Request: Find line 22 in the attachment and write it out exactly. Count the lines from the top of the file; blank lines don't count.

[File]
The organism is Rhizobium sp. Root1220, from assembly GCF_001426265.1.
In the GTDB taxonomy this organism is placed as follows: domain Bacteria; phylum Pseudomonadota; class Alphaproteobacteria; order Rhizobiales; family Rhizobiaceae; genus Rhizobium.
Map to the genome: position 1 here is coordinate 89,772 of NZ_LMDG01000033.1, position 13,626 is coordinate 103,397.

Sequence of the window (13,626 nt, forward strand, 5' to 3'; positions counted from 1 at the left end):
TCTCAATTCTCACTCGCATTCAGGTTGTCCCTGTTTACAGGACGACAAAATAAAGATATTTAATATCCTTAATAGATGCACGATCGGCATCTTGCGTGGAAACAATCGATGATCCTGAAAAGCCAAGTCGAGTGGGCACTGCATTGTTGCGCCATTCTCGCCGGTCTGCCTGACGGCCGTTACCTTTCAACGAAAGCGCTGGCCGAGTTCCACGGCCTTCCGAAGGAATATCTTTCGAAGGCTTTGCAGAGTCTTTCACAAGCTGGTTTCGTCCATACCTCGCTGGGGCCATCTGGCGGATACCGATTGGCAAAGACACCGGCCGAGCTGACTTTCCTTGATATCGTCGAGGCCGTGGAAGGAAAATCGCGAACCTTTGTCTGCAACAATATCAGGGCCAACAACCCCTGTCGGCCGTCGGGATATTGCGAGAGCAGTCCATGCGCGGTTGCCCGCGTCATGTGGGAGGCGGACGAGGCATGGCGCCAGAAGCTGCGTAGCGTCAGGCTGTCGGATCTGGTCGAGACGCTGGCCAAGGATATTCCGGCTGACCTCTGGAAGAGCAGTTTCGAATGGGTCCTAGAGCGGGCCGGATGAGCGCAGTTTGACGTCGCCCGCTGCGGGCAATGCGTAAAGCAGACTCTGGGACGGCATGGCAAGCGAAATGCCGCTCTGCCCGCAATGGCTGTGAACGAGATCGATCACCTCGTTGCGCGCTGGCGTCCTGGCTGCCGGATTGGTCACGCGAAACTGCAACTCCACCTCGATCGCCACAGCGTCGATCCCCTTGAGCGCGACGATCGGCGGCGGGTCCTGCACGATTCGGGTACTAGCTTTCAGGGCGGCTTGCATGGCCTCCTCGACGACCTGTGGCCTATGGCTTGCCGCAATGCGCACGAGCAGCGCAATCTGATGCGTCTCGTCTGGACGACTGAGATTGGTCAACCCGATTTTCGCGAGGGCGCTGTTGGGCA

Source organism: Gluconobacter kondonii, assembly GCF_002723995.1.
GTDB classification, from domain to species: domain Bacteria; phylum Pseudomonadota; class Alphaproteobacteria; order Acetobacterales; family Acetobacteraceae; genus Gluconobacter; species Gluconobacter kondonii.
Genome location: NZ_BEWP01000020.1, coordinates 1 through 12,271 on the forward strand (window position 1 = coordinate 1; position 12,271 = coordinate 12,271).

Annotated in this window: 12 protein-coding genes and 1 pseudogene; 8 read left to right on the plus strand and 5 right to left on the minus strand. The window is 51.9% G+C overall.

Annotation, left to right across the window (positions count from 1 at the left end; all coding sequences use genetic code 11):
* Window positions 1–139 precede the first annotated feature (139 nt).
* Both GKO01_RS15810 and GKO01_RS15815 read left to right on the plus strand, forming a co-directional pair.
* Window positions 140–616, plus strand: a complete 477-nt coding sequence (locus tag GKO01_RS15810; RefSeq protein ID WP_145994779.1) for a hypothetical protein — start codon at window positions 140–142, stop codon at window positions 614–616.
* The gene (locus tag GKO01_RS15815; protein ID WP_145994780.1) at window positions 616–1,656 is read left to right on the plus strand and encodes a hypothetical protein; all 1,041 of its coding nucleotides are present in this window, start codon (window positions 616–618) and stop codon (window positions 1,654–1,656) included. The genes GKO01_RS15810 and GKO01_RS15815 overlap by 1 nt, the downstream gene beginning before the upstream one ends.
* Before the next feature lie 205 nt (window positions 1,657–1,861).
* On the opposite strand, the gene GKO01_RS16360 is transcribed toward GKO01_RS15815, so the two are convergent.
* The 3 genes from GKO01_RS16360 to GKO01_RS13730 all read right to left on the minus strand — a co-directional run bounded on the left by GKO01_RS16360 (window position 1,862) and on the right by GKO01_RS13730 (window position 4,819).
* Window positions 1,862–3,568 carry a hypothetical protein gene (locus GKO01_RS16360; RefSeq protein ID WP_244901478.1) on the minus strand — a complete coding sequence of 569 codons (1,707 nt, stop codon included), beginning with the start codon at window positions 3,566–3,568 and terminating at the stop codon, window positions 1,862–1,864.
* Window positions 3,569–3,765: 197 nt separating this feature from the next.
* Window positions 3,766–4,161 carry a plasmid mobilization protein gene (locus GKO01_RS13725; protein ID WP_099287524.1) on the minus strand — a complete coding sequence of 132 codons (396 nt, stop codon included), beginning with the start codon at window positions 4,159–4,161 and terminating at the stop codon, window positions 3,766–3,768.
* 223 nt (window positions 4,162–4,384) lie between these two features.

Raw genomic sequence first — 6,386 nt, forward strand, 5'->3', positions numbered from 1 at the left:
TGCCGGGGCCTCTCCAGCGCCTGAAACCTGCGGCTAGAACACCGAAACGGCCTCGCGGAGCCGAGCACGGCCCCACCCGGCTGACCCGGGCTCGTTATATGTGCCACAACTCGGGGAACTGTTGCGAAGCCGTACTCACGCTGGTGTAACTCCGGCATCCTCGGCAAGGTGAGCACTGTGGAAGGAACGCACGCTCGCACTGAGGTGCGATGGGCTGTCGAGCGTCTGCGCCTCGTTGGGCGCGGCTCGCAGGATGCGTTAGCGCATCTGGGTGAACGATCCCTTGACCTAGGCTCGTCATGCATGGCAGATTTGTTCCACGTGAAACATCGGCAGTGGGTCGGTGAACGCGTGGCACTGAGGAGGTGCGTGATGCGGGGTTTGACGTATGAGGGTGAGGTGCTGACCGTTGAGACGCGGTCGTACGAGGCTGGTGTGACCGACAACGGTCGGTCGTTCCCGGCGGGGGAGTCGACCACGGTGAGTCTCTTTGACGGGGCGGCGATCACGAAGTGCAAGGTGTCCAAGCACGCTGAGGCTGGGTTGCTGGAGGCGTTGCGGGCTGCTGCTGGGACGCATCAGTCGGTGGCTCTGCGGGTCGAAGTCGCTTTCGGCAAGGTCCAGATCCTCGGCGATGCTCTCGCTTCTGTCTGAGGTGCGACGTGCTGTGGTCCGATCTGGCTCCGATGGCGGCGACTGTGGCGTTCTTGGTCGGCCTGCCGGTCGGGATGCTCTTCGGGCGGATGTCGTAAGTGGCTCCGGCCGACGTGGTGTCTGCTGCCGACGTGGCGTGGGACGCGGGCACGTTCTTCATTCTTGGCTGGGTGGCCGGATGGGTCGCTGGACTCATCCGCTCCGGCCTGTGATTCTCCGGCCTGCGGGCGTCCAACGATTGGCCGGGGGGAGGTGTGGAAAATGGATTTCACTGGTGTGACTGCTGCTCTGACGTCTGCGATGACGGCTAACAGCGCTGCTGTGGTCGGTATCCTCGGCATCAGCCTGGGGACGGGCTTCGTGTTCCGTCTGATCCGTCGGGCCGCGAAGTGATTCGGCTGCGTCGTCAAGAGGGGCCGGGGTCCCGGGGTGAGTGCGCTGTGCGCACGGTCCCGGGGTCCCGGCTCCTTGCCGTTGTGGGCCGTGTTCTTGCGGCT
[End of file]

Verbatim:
Raw genomic sequence first — 6,386 nt, forward strand, 5'->3', positions numbered from 1 at the left: